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Raw, Red and Ratchet: Liu Zhen Yong and the Deconstruction of Mankind

Written by Rei Yukon | Posted 27 May 2019



Alongside striking visuals, Zheng Yong’s technique betrays his age, in a mastery of deconstructive composition and abstract painting. Instilling expressions into both colour and strokes, the palpable meaning in his works communicates far beyond the façade of poised perfection, unraveling the quagmire that resides within every living, breathing being—the source from where all light must emerge. His works are the equilibrium between polarities, amalgamations of happiness, sadness, life, death, confusion and enlightenment.



With anatomy being the core basis of his creative process, Zheng Yong reveals an expressionist fascination with explorative methods of outpouring emotion onto a canvas. With a strong hand and a brush saturated with oil paint, the artist works to channel the energy of the human spirit he perceives in his subjects, using powerful, almost truncated and rustic strokes to create riveting, abstract images supposedly reminiscent of the very core of our human ‘souls’



These images are the artist’s rendition of the true physical manifestations of our humanity, featuring raw, almost fleshy shades of red, the evocative images of his subjects lie starkly against vacant backgrounds, showcasing them in an inescapable display of life in all its vigour.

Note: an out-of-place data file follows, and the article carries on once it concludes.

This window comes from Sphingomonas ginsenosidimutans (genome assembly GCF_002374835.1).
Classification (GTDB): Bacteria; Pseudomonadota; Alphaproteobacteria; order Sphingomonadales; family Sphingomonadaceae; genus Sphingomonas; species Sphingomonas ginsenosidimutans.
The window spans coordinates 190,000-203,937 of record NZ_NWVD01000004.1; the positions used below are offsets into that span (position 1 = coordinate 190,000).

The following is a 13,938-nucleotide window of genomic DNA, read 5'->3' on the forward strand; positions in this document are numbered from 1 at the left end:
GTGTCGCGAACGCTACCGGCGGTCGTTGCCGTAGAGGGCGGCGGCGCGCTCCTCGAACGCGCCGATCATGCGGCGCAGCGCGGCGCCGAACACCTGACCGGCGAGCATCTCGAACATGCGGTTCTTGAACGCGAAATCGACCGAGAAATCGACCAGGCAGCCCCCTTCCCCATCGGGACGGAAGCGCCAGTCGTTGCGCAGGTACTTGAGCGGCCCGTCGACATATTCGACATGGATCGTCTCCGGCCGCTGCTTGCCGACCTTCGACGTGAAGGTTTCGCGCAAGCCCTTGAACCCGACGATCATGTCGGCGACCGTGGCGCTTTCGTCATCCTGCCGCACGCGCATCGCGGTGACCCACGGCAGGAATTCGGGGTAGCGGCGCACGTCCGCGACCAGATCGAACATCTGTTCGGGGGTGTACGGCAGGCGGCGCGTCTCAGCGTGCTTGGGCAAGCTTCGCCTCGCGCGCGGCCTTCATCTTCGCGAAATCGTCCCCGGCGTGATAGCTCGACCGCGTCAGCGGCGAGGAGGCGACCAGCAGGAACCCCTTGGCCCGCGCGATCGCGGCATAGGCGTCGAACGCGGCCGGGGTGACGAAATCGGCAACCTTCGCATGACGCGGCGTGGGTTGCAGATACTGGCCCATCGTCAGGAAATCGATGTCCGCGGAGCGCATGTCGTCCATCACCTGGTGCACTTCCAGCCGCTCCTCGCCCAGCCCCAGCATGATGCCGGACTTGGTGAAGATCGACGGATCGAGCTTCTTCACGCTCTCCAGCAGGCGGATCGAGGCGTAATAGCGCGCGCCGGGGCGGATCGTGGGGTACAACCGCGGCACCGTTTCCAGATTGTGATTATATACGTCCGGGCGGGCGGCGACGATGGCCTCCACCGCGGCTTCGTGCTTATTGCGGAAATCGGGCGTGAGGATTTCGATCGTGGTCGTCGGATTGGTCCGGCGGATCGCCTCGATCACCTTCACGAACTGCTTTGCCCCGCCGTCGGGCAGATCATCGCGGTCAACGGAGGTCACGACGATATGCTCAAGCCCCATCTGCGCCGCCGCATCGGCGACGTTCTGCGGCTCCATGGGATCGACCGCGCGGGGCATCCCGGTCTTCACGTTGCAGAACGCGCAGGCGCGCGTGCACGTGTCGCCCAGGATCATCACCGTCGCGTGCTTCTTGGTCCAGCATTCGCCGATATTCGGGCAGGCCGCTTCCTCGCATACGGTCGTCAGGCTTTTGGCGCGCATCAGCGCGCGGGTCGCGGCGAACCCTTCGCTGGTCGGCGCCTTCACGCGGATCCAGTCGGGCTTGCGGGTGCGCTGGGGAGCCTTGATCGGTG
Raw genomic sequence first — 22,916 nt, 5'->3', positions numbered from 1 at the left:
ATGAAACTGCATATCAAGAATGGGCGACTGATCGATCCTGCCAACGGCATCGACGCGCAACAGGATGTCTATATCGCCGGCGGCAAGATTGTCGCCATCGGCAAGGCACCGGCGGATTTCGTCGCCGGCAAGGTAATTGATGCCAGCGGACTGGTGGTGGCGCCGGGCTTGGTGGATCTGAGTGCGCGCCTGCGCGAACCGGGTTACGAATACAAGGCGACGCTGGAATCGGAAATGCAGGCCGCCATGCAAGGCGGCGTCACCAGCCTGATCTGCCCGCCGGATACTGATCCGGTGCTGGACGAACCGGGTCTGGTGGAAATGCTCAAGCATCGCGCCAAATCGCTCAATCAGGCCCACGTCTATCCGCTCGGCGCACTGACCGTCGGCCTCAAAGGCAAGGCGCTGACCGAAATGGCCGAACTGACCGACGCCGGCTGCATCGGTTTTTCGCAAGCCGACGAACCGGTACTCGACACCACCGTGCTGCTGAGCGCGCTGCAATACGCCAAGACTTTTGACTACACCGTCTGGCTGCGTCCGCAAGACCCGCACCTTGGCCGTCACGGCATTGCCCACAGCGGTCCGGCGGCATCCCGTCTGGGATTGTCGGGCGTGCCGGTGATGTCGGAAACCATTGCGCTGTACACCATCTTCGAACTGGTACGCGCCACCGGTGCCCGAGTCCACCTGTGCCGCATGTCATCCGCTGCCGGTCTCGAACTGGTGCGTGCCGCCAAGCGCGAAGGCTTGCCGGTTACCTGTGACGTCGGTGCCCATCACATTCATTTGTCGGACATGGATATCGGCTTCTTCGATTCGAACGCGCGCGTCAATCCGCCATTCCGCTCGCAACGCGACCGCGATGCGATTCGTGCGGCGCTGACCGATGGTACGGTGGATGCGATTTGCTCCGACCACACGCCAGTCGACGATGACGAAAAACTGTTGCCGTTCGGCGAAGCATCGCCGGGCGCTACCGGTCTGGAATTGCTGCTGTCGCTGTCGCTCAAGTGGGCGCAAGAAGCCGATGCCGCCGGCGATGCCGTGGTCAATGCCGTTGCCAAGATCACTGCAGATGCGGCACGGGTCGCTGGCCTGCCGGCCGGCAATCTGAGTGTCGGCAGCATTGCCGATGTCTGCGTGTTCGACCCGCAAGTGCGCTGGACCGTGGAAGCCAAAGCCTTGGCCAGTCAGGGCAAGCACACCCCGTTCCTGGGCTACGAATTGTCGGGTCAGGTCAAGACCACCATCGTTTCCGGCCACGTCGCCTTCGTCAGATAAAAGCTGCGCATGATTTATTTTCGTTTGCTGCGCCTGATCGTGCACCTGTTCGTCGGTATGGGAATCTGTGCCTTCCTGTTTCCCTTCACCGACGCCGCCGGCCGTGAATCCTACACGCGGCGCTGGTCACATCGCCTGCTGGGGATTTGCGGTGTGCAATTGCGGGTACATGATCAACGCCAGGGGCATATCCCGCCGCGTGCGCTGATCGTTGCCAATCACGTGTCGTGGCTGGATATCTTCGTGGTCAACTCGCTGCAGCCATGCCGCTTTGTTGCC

Liu focuses on portraiture, with a majority of his work sculptured torsos or busts. They possess a wide range of emotions, from frustration to passion to grief to ecstasy. Sometimes Liu’s subjects are solemn and still, but their featureless faces instead of drawing a blank, reveal a deep, brooding solitude amongst messy highlights and dark shadows.



The blurry contours of the bodies and faces emulate a calm strength and maturity, despite the seemingly haphazard stylization, one that allows others to intensely feel the expressions of the subjects. To obtain sufficient tangible depth of substance, he piously places his inking materials in layers onto of the already wet canvas for his paper works, or works aggressively on a vertical canvas with his oil and impasto works



Liu focuses on breaking us down in his work, until we are but blurs of strokes and colour. His desire lies in unraveling the very core of our humanity and pouring out into a tangible body of work, one that stands to fascinate and invoke brief moments of self-reflection in the audience. In a way, Liu’s abstracted bodies and twisted images of the human form may perhaps be more human that any of us in the artist’s school of thought, as they represent the artist’s truth in the depiction of the deepest, most convoluted inner workings of the human mind and soul.